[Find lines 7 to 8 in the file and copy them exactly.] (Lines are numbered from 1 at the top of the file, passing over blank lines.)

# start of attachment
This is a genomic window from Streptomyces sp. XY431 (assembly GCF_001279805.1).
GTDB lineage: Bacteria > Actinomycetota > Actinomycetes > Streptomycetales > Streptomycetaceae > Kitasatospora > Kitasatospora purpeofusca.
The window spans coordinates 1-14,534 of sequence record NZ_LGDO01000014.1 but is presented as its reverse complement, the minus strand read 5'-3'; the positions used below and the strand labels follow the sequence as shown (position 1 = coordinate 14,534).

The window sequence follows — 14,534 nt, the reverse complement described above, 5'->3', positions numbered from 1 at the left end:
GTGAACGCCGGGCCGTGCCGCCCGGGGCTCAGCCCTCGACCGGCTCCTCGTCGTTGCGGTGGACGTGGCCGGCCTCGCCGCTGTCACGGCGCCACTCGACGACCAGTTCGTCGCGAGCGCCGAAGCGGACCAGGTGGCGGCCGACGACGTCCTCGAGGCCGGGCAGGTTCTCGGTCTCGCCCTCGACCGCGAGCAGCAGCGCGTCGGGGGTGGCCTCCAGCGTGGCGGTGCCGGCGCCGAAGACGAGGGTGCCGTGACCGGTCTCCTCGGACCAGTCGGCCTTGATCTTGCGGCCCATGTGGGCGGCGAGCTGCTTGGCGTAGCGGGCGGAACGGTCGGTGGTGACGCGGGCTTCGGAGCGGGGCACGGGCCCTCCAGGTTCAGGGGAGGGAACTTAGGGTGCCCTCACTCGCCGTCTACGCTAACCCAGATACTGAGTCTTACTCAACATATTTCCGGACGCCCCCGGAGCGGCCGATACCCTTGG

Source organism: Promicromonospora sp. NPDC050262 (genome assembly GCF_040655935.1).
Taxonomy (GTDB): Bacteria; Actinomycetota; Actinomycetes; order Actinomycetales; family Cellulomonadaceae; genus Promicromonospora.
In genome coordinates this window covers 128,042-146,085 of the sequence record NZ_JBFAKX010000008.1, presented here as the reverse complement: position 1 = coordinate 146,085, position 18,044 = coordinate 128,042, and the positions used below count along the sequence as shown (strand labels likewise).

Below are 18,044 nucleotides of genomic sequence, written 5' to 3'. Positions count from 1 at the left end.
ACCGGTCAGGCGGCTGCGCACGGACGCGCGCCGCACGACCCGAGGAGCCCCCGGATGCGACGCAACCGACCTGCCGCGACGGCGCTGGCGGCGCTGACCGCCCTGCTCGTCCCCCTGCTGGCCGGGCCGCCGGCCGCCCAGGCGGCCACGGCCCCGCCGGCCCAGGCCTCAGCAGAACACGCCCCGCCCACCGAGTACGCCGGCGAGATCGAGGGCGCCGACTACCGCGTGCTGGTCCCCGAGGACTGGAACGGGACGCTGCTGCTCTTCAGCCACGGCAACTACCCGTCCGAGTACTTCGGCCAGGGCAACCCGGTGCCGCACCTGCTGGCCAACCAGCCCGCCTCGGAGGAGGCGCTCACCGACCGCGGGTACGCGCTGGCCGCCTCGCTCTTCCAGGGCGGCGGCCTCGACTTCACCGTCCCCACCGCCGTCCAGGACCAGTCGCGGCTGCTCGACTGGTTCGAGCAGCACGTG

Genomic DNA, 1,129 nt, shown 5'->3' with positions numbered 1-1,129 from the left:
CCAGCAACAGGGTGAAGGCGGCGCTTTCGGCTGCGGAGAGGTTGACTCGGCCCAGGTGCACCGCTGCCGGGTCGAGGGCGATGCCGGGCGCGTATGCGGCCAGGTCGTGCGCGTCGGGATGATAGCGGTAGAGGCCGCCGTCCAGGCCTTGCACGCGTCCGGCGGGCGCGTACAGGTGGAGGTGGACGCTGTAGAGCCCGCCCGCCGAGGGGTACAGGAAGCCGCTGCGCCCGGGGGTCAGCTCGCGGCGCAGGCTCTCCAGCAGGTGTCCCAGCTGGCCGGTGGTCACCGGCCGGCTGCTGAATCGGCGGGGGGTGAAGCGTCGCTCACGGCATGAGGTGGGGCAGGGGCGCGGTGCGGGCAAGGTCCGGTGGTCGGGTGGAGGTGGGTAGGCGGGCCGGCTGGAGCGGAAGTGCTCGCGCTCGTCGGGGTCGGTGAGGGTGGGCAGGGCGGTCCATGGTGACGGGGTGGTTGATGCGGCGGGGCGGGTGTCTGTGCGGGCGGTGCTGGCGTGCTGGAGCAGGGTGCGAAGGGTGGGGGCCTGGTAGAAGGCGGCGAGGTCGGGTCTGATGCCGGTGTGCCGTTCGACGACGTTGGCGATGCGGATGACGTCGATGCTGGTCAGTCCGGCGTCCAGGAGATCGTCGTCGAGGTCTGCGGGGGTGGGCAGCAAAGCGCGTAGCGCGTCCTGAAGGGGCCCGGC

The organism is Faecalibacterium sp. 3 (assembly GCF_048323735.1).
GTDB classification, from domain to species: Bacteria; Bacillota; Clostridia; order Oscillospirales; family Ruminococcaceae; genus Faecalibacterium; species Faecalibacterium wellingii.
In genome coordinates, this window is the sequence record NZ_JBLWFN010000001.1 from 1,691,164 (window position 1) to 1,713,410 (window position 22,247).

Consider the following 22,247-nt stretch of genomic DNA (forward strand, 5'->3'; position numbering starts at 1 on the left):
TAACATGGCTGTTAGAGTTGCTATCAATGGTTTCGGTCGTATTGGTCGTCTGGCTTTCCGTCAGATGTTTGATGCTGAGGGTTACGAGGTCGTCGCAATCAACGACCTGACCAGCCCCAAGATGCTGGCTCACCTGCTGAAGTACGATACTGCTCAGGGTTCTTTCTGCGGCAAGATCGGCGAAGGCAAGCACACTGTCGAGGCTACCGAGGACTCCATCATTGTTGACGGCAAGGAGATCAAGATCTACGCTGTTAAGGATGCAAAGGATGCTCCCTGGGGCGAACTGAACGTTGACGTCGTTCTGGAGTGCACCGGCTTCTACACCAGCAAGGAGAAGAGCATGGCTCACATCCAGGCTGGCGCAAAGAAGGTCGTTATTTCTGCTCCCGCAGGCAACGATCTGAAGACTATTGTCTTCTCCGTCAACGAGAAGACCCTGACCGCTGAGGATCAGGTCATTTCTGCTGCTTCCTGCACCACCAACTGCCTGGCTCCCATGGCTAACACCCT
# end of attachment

Taxonomy (GTDB): Bacteria; Actinomycetota; Actinomycetes; order Actinomycetales; family Cellulomonadaceae; genus Promicromonospora.
In genome coordinates this window covers 128,042-146,085 of the sequence record NZ_JBFAKX010000008.1, presented here as the reverse complement: position 1 = coordinate 146,085, position 18,044 = coordinate 128,042, and the positions used below count along the sequence as shown (strand labels likewise).